Tuesday 25 October 2016

Fiction: The People We Were Before by Annabelle Thorpe

Quercus €18.99

Anne Cunningham

Published 30/05/2016 | 02:30

The People We Were Before by Annabelle Thorpe.
The People We Were Before by Annabelle Thorpe.

The story opens in 1979. Eight-year-old Miro and his friend Tara are playing on the outskirts of the Croatian town of Knin when Tara steps on a landmine and loses both a hand and foot. Miro is unspeakably traumatised, and is to be haunted by this horror for many years to come. His parents decide to move to the Dalmation coast, joining Miro's uncle and aunt who are busying themselves setting up a restaurant business there. He leaves his older sister behind, and also his adored older brother Goran, but they visit often and Miro soon settles into life in a busy tourist village.

  • Go To

The family restaurant thrives and Miro makes new friends, Josip, a fellow Croat, and Serbian Pavle. The trio are inseparable. Through his teenage years Miro becomes something of a teenage shutterbug. He is passionate about his camera. When Tito dies, the fragile climate of peace in the former Yugoslavia dies with him.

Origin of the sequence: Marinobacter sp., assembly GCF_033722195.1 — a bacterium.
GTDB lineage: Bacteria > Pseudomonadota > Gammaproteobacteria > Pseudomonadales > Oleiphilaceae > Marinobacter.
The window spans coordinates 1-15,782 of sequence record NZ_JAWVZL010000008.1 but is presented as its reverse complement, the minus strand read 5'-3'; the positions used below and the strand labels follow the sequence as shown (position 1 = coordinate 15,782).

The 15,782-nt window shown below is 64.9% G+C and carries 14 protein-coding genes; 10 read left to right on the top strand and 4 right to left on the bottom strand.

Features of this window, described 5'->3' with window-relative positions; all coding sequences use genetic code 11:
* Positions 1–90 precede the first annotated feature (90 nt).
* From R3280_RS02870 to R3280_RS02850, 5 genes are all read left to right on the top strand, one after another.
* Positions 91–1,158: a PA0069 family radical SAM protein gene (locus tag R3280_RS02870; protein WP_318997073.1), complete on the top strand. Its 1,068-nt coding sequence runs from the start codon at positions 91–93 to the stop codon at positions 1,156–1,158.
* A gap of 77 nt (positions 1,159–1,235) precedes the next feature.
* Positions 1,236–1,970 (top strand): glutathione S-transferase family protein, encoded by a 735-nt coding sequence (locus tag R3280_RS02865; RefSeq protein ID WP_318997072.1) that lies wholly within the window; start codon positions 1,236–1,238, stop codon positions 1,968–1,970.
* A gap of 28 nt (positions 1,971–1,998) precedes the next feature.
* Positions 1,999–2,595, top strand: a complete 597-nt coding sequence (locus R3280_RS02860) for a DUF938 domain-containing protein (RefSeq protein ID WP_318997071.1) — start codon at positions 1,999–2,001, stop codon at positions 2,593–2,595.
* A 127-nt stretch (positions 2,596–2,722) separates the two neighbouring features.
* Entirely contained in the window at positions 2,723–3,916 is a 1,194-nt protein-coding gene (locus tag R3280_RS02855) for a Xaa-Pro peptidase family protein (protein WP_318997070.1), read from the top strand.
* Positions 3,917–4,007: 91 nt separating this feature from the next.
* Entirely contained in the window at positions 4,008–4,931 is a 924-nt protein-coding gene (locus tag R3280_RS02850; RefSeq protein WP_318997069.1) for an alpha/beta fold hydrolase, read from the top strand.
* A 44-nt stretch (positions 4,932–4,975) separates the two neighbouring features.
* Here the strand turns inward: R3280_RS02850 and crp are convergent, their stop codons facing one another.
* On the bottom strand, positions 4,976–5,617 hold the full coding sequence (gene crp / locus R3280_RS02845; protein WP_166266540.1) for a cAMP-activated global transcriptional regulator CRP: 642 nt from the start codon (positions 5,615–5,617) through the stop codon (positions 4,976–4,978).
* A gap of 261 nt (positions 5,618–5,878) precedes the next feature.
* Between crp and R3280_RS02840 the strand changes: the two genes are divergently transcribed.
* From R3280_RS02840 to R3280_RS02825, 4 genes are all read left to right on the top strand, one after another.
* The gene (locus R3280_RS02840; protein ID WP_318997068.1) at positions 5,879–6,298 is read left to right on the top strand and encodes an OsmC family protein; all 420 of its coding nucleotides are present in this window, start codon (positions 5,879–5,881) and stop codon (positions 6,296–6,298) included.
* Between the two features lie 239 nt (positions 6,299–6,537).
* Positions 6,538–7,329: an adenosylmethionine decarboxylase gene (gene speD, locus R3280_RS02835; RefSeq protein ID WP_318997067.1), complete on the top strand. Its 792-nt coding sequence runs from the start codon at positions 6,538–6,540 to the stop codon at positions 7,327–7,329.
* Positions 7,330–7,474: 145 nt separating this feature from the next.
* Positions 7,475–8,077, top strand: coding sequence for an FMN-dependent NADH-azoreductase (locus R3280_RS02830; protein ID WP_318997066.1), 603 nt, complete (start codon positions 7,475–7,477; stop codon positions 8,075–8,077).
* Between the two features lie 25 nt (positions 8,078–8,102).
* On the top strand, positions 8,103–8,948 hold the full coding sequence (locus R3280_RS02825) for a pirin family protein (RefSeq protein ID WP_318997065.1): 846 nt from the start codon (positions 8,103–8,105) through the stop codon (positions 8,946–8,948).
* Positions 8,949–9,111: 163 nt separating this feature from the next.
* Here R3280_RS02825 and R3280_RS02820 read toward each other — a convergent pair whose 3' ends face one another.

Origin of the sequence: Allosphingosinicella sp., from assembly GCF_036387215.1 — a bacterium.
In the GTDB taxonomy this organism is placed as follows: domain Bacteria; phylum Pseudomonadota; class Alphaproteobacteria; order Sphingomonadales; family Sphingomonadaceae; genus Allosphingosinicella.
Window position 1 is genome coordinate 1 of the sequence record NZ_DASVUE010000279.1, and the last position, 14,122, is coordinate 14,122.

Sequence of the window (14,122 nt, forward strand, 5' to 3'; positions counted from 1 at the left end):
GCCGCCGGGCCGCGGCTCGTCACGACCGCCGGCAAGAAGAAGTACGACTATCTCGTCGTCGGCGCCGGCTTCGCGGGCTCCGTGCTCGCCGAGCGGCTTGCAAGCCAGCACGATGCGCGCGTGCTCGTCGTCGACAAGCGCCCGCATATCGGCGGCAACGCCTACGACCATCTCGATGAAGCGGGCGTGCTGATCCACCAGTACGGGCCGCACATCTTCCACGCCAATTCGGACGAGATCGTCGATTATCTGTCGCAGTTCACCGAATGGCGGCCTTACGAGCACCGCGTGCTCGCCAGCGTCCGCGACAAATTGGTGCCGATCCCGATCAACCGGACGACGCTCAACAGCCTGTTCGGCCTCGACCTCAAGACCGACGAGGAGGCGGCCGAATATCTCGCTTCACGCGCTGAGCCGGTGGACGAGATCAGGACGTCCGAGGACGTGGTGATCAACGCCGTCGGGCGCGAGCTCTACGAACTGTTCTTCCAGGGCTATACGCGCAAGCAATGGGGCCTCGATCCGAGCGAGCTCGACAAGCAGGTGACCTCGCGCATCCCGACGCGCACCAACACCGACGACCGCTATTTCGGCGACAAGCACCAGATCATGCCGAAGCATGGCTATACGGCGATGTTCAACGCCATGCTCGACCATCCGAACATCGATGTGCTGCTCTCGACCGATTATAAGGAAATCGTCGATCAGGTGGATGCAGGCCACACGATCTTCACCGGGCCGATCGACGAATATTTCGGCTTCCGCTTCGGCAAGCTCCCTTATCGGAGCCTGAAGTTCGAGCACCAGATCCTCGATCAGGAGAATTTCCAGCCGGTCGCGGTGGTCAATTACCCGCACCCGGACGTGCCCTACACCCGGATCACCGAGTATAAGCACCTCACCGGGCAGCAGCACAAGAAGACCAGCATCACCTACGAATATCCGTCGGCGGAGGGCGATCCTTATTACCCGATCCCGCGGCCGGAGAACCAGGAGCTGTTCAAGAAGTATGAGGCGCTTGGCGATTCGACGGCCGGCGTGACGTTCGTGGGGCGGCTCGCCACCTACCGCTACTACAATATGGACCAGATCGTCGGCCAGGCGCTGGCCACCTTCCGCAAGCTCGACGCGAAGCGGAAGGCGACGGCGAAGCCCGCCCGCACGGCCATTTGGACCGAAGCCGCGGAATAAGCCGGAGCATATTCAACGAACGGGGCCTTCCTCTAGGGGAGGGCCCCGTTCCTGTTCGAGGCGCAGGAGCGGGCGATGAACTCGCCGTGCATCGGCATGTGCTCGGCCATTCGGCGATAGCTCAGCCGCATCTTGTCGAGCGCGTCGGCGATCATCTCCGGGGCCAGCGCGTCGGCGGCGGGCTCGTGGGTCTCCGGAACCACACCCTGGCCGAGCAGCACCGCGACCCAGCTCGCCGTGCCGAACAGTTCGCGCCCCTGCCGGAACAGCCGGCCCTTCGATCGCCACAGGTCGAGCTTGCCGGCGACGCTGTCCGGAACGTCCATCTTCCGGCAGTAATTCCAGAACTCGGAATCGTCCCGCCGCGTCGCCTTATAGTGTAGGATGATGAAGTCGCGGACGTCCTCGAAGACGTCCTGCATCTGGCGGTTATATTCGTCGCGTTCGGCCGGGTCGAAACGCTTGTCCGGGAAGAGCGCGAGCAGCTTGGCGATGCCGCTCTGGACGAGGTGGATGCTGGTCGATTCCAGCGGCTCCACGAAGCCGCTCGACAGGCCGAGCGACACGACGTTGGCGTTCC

Miro has grown up and married young in the intervening years, and has a baby daughter. As the storm clouds gather with the appearance of Serbian leader Milosevic, and soon afterwards his Croat counterpart, Tudman, Miro's old pal Pavle joins the feared and hated Serbian forces. Miro, meanwhile joins Zagreb TV as a young, green cameraman. And while attempting to get some medicine for his sick baby, the nightmare begins…

Annabelle Thorpe is a freelance journalist and a travel writer. This, her first novel, was born of a love for the Croatian coast where she spent her childhood summers. This book is an important chronicle of one of the most disgraceful conflicts of the late 20th century, where, to paraphrase Edmund Burke, evil happened because the "good men" of Europe stood idly by. And quite apart from the history lesson, it's a fascinating read.

Sunday Indo Living

Read More

Promoted articles

Editors Choice

Also in Entertainment